Dustin Stoltz is a PhD student at the University of Notre Dame. He studies economic sociology, culture, cognition, networks and organizations. He is originally from Montana.
 

About Dustin

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I am a PhD Candidate in the Department of Sociology at the University of Notre Dame and a doctoral affiliate at the Kellogg Institute for International Studies. Check out my current and forthcoming work.

I am also a contributor at Culturecog, the secretary and newsletter editor for the ISA’s Research Committee on Economy & Society, and routinely interview scholars for the ASA Culture Section newsletter, and formerly a coordinating editor for the American Sociological Review.

My primary subfields are economic and political sociology and the sociology of culture, falling into two broad projects: (1) the production, distribution, consumption and consequences of ideas, and (2) the cognitive, material, and social processes underlying the evaluations of products and activities. In particular, I am interested in how inequality, hierarchy, propinquity, sorting, and matching shape ideas and evaluations. I build upon the cognitive sciences, interview methods, organizational studies, sociological theory, philosophy of science, and network analysis. I also draw upon, and contribute to, the computational social sciences.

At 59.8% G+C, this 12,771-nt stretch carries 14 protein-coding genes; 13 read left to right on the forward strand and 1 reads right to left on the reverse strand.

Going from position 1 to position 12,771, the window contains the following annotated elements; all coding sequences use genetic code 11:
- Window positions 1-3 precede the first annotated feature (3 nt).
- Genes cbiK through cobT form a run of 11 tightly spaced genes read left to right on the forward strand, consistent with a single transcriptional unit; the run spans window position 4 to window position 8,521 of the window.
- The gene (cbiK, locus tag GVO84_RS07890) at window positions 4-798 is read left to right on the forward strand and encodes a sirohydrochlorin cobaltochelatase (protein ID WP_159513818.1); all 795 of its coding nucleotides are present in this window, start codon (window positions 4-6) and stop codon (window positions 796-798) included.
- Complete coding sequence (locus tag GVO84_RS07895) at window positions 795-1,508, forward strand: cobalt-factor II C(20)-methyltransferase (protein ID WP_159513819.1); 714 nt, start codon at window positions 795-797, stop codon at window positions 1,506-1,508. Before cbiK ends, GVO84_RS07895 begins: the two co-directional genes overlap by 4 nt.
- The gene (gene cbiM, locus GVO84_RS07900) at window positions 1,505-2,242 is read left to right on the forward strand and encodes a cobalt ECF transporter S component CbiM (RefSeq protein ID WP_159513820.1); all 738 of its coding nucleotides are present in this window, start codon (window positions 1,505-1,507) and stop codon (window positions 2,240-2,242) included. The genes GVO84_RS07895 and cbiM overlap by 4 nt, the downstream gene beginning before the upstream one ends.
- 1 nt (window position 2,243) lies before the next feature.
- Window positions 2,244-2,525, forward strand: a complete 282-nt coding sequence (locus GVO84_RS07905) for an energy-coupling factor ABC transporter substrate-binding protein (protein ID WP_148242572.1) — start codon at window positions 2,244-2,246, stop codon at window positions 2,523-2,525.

Previously, I attended Montana State University's sociology program and served in AmeriCorps in beautiful Bozeman, Montana. I then served in the US Peace Corps in the Republic of Azerbaijan. Through Peace Corps' Master's International program, I completed a master's in sociology and community and economic development at Illinois State's Stevenson Center for Community and Economic Development. My master's thesis was an ethnographic study of how Azerbaijani households cope with economic risk. I rounded off my experience abroad working in the banking industry in Japan and traveling throughout Asia.